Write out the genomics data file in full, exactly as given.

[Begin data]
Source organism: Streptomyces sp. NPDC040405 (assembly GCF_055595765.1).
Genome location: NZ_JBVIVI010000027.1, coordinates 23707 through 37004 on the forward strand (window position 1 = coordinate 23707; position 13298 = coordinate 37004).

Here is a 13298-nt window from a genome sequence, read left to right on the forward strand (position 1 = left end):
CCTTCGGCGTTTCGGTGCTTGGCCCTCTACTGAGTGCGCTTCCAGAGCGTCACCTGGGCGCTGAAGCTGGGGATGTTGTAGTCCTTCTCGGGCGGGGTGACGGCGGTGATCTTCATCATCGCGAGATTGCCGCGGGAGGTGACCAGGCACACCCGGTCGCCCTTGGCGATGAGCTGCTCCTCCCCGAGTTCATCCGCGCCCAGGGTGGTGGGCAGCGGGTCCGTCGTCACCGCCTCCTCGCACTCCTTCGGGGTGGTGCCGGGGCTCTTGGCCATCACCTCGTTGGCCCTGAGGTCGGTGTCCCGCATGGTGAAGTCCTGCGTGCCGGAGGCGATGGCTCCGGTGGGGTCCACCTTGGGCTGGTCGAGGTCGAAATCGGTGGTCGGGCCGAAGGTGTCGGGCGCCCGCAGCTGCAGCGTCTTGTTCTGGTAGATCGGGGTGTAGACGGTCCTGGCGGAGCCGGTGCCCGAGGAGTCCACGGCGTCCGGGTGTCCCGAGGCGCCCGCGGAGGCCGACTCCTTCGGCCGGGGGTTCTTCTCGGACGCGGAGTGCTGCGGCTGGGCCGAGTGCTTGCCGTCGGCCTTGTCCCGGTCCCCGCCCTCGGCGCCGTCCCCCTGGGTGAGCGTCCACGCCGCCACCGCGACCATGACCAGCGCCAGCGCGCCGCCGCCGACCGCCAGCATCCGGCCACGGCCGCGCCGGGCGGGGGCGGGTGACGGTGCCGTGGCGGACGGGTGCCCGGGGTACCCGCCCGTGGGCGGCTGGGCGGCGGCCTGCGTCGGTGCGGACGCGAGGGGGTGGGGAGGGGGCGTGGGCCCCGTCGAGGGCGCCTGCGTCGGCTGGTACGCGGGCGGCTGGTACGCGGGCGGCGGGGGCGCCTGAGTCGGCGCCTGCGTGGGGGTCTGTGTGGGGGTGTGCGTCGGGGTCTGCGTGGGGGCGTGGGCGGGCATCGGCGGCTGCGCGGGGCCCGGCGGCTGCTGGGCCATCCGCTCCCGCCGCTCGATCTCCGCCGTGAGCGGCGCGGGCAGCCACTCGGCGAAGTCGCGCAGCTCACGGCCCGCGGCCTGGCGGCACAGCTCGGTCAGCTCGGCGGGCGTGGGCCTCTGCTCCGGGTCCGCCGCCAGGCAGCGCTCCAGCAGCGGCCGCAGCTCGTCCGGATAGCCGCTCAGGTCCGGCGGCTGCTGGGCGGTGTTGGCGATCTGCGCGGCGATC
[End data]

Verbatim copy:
Source organism: Streptomyces sp. NPDC040405 (assembly GCF_055595765.1).
Genome location: NZ_JBVIVI010000027.1, coordinates 23707 through 37004 on the forward strand (window position 1 = coordinate 23707; position 13298 = coordinate 37004).

Here is a 13298-nt window from a genome sequence, read left to right on the forward strand (position 1 = left end):
CCTTCGGCGTTTCGGTGCTTGGCCCTCTACTGAGTGCGCTTCCAGAGCGTCACCTGGGCGCTGAAGCTGGGGATGTTGTAGTCCTTCTCGGGCGGGGTGACGGCGGTGATCTTCATCATCGCGAGATTGCCGCGGGAGGTGACCAGGCACACCCGGTCGCCCTTGGCGATGAGCTGCTCCTCCCCGAGTTCATCCGCGCCCAGGGTGGTGGGCAGCGGGTCCGTCGTCACCGCCTCCTCGCACTCCTTCGGGGTGGTGCCGGGGCTCTTGGCCATCACCTCGTTGGCCCTGAGGTCGGTGTCCCGCATGGTGAAGTCCTGCGTGCCGGAGGCGATGGCTCCGGTGGGGTCCACCTTGGGCTGGTCGAGGTCGAAATCGGTGGTCGGGCCGAAGGTGTCGGGCGCCCGCAGCTGCAGCGTCTTGTTCTGGTAGATCGGGGTGTAGACGGTCCTGGCGGAGCCGGTGCCCGAGGAGTCCACGGCGTCCGGGTGTCCCGAGGCGCCCGCGGAGGCCGACTCCTTCGGCCGGGGGTTCTTCTCGGACGCGGAGTGCTGCGGCTGGGCCGAGTGCTTGCCGTCGGCCTTGTCCCGGTCCCCGCCCTCGGCGCCGTCCCCCTGGGTGAGCGTCCACGCCGCCACCGCGACCATGACCAGCGCCAGCGCGCCGCCGCCGACCGCCAGCATCCGGCCACGGCCGCGCCGGGCGGGGGCGGGTGACGGTGCCGTGGCGGACGGGTGCCCGGGGTACCCGCCCGTGGGCGGCTGGGCGGCGGCCTGCGTCGGTGCGGACGCGAGGGGGTGGGGAGGGGGCGTGGGCCCCGTCGAGGGCGCCTGCGTCGGCTGGTACGCGGGCGGCTGGTACGCGGGCGGCGGGGGCGCCTGAGTCGGCGCCTGCGTGGGGGTCTGTGTGGGGGTGTGCGTCGGGGTCTGCGTGGGGGCGTGGGCGGGCATCGGCGGCTGCGCGGGGCCCGGCGGCTGCTGGGCCATCCGCTCCCGCCGCTCGATCTCCGCCGTGAGCGGCGCGGGCAGCCACTCGGCGAAGTCGCGCAGCTCACGGCCCGCGGCCTGGCGGCACAGCTCGGTCAGCTCGGCGGGCGTGGGCCTCTGCTCCGGGTCCGCCGCCAGGCAGCGCTCCAGCAGCGGCCGCAGCTCGTCCGGATAGCCGCTCAGGTCCGGCGGCTGCTGGGCGGTGTTGGCGATCTGCGCGGCGATC